Across the Aisle: Go Back and Read George Orwell
P Chidambaram in his Sunday column for the Indian Express has vehemently opposed the idea of extending Aadhaar, indiscriminately, to welfare and non-welfare programmes. He begins his argument on the recent dilemma, by tracing the evolution of the idea itself, back to 2009 when it originated, and all the different stages it went through.He speaks of how the current government did a complete U-turn on its previous stance on Aadhaar in 2011, when it wasn’t in power, to it currently extolling its virtues.
While the change of heart was welcome, what one did not expect was that the government would throw all caution to the winds and extend Aadhaar, indiscriminately, to welfare as well as non-welfare programmes. The government has made the possession of Aadhaar practically mandatory to receive benefits or to comply with regulatory laws, thus brazenly disregarding the limits set by the Supreme Court. Aadhaar is now required to file an income-tax return, to get a mobile telephone connection, to receive a university degree and so on. Soon, it is feared, Aadhaar will be mandatory to get a driving licence or an air ticket or even a rail ticket. Will it then be extended to taking health insurance or becoming a member of a library or paying one’s club bills?
Inside Track: Silent Coup
Coomi Kapoor in her column for the Indian Express on Sunday attempts a comprehensive analysis of the current political scenario across various states of the country. She begins with Tamil Nadu, and the likely reunification of the warring AIADMK factions, “with the ‘delinking’ of Sasikala and her nephew TTV Dinakaran from the party, being facilitated by the Modi government”.
The AIADMK MLAs had been apprehensive of their future after the Election Commission froze the party’s symbol and countermanded the R K Nagar by-election. Incriminating ledgers were also seized during income tax raids on the offices of state Health Minister C Vijayabaskar (The ledgers were so incriminatingly precise reportedly because Sasikala in jail had to be kept in the loop). Matters took a turn for the worse when Dinakaran was accused of trying to bribe an EC official. There was very real apprehension that the Central government may impose President’s rule in the state, something every MLA wanted to avoid at all cost. The Paneerselvam camp, with far fewer MLAs, was requested to rejoin the Sasikala group, on the understanding that Sasikala and her family members would be shown the door.
While We Obsess Over Trivia, AI is Coming For Our Jobs
Aakar Patel, in his column ‘Aakarvani’ for the Times of India, tolls a doomsday bell for India in the realm of artificial intelligence and doesn’t mince words about it. This AI, he believes, will be so powerful that it will take over from humankind (which, in turn, will be rendered obsolete). The intelligence, he presumes, will be “Gujarati speaking”, a dig even the most unassuming reader will not miss, and it is a reality soon to be upon us, driven by the “law of exponential growth in information technology”.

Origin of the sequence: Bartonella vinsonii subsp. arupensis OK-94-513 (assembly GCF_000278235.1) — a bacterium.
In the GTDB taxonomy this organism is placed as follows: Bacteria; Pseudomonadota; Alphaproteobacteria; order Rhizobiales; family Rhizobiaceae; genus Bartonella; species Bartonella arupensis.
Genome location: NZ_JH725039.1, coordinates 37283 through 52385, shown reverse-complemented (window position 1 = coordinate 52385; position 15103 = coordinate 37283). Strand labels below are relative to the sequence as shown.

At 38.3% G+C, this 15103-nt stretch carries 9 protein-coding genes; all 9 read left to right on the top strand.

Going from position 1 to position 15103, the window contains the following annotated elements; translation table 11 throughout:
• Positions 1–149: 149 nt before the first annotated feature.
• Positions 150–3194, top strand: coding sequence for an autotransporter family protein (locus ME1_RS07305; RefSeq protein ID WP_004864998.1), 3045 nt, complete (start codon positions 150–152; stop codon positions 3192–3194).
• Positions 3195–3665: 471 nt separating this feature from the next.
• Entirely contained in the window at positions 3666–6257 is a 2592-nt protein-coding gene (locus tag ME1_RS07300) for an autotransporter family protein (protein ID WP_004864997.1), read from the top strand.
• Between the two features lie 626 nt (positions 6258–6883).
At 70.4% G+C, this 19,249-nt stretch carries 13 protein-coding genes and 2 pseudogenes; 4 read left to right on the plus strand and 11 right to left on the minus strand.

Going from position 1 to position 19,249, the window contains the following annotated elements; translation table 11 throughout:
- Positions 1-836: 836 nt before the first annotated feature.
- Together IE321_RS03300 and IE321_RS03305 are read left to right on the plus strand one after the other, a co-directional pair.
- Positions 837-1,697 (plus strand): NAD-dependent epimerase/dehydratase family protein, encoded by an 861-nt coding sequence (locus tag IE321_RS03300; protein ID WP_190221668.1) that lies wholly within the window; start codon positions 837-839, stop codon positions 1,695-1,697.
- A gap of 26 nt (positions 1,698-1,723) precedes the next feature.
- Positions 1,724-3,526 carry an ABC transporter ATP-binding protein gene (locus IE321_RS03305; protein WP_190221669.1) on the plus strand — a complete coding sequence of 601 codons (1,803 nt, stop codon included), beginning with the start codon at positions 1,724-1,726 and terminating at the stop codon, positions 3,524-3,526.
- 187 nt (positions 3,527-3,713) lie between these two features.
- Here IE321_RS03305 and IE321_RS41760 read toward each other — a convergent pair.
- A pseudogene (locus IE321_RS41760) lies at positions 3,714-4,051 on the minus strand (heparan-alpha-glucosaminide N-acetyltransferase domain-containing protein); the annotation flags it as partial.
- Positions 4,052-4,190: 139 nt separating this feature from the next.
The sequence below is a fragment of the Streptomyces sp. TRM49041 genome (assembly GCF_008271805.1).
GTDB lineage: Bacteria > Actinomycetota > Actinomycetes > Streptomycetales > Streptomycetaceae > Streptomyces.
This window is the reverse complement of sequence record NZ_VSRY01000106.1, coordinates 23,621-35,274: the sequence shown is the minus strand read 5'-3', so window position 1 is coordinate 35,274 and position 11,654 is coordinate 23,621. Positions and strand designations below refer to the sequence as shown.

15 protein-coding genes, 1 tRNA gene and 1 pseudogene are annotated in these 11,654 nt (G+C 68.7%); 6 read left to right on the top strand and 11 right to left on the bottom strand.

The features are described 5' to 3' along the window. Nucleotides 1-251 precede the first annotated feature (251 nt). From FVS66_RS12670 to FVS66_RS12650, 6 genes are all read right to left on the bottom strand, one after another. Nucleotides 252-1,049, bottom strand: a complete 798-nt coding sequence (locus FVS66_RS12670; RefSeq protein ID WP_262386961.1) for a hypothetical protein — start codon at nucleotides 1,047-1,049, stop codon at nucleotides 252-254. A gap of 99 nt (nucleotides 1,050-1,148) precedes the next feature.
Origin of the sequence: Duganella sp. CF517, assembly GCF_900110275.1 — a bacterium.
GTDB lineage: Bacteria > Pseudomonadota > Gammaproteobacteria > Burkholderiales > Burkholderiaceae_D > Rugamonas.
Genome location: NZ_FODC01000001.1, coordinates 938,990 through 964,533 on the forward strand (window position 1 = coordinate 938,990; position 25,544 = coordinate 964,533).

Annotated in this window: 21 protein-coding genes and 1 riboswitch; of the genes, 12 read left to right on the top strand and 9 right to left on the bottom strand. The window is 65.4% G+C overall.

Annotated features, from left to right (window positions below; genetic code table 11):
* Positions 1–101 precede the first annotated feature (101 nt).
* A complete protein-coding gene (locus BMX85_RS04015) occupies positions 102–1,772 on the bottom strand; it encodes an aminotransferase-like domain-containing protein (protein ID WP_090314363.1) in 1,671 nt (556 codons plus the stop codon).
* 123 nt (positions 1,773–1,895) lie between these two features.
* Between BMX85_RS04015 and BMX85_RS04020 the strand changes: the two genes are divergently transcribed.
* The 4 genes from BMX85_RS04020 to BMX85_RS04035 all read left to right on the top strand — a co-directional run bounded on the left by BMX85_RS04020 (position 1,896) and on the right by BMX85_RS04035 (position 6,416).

Humans are not going to become obsolete overnight: we are going to become obsolete in stages. And those nations that have large populations equipped with few skills are going to become obsolete before others. We have a larger population of unemployed and underemployed women and men than any nation on earth. We have the largest group of people about to enter the working population. And we have fewer resources per capita to skill and equip them for this uncertain future than most nations.
Jinnah’s 2-Nation Theory Triumphs in Kashmir
Sagarika Ghose, in her column ‘Bloody Mary’, for the Times of India, writes a scathing condemnation of the dual treatment meted out to Kashmir and Kashmiris in our current political context; “Kashmir is ours, but Kashmiris are jihadis”, she writes of the common perception. She talks of how the image of a Kashmiri strapped to an army jeep is already “viral”, and how both the army and the protesters have been pushed to the brink and at the point of exhaustion. She believes we have effectively proved Jinnah’s Two-Nation Theory (of Hindus and Muslims being two nations that simply cannot live together) to be true:
In fact, the crisis in Kashmir shows India’s inability to accept real diversity. Muslims are only acceptable when they’re in small numbers, not when they exist in large numbers as in UP or form the majority as in Kashmir. Azaadi’s not a political sentiment anymore but an Islamic identity-centred ideological war against the perceived Hindu Rashtra. Is the ghost of Jinnah having a secret laugh even as Nehru’s project is buried?
Out of My Mind: Two Women
“Today, a fundamental decision is about to be made in France,” writes Meghnad Desai on the impending election in the European country, for his column ‘Out of My Mind’ in the Indian Express. He elaborates on the first round of the presidential election, particularly the candidate from the Extreme Right, Marine Le Pen.
If Marine Le Pen comes first or second, she qualifies for the second and final round a fortnight hence. She may well become the President. This time around the usual parties are much more divided and weaker than they were when her father challenged France. That a west European nation would choose voluntarily a fascist leader is itself a sign of the extent to which normal politics has failed to meet the needs of the people. The most recent terrorist event in Paris may help her win.